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Apple has come under pressure to collaborate with its Silicon Valley rivals to fend off the common threat of surveillance technology after a report alleged that NSO Group’s Pegasus spyware was used to target journalists and human rights activists.
Amnesty International, which analyzed dozens of smartphones targeted by clients of NSO, said Apple’s marketing claims about its devices’ superior security and privacy had been “ripped apart” by the discovery of vulnerabilities in even the most recent versions of its iPhones and iOS software.
“Thousands of iPhones have potentially been compromised,” said Danna Ingleton, deputy director of Amnesty’s tech unit. “This is a global concern—anyone and everyone is at risk, and even technology giants like Apple are ill-equipped to deal with the massive scale of surveillance at hand.”
Security researchers said Apple could do more to tackle the problem by working with other tech companies to share details about vulnerabilities and vet their software updates.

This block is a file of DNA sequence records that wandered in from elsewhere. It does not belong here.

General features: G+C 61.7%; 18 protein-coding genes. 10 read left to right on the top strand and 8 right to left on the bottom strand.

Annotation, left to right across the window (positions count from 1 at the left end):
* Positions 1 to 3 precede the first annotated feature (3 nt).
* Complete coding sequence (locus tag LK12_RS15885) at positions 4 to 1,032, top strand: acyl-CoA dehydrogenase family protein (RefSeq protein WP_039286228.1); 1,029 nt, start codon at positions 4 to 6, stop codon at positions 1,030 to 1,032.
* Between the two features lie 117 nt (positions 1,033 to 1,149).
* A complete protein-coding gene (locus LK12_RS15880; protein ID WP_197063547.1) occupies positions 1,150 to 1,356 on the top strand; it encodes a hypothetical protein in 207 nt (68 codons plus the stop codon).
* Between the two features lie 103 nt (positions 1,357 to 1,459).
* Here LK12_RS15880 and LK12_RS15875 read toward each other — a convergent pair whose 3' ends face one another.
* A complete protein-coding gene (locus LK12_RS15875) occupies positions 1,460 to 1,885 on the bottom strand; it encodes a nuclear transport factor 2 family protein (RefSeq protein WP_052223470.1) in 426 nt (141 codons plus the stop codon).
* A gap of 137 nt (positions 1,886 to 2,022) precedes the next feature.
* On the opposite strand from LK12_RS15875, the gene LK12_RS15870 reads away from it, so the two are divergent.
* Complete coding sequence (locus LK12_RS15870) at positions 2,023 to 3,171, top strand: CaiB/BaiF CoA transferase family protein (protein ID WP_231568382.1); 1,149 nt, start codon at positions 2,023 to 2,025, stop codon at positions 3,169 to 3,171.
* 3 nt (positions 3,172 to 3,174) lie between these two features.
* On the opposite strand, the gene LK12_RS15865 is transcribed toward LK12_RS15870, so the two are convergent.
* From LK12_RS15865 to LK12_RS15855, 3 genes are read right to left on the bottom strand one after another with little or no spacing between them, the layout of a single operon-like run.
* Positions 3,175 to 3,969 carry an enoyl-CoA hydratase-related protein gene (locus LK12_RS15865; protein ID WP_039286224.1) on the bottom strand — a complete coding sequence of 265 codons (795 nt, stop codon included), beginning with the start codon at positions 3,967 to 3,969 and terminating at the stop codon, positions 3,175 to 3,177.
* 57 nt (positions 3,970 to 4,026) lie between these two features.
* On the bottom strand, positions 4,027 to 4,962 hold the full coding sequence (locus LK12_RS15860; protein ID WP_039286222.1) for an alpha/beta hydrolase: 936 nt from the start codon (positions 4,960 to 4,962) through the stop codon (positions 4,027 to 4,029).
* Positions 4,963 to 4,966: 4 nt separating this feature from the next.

“Apple unfortunately does a poor job at that collaboration,” said Aaron Cockerill, chief strategy officer at Lookout, a mobile security provider. He described iOS as a “black box” compared with Google’s Android, where he said it was “much easier to identify malicious behavior.”
Amnesty worked with the journalism nonprofit group Forbidden Stories and 17 media partners on the “Pegasus Project” to identify alleged targets of surveillance.
NSO, which has said its technology was designed to target only criminal or terrorist suspects, described the Pegasus Project’s claims as “false allegations” and “full of wrong assumptions and uncorroborated theories.”
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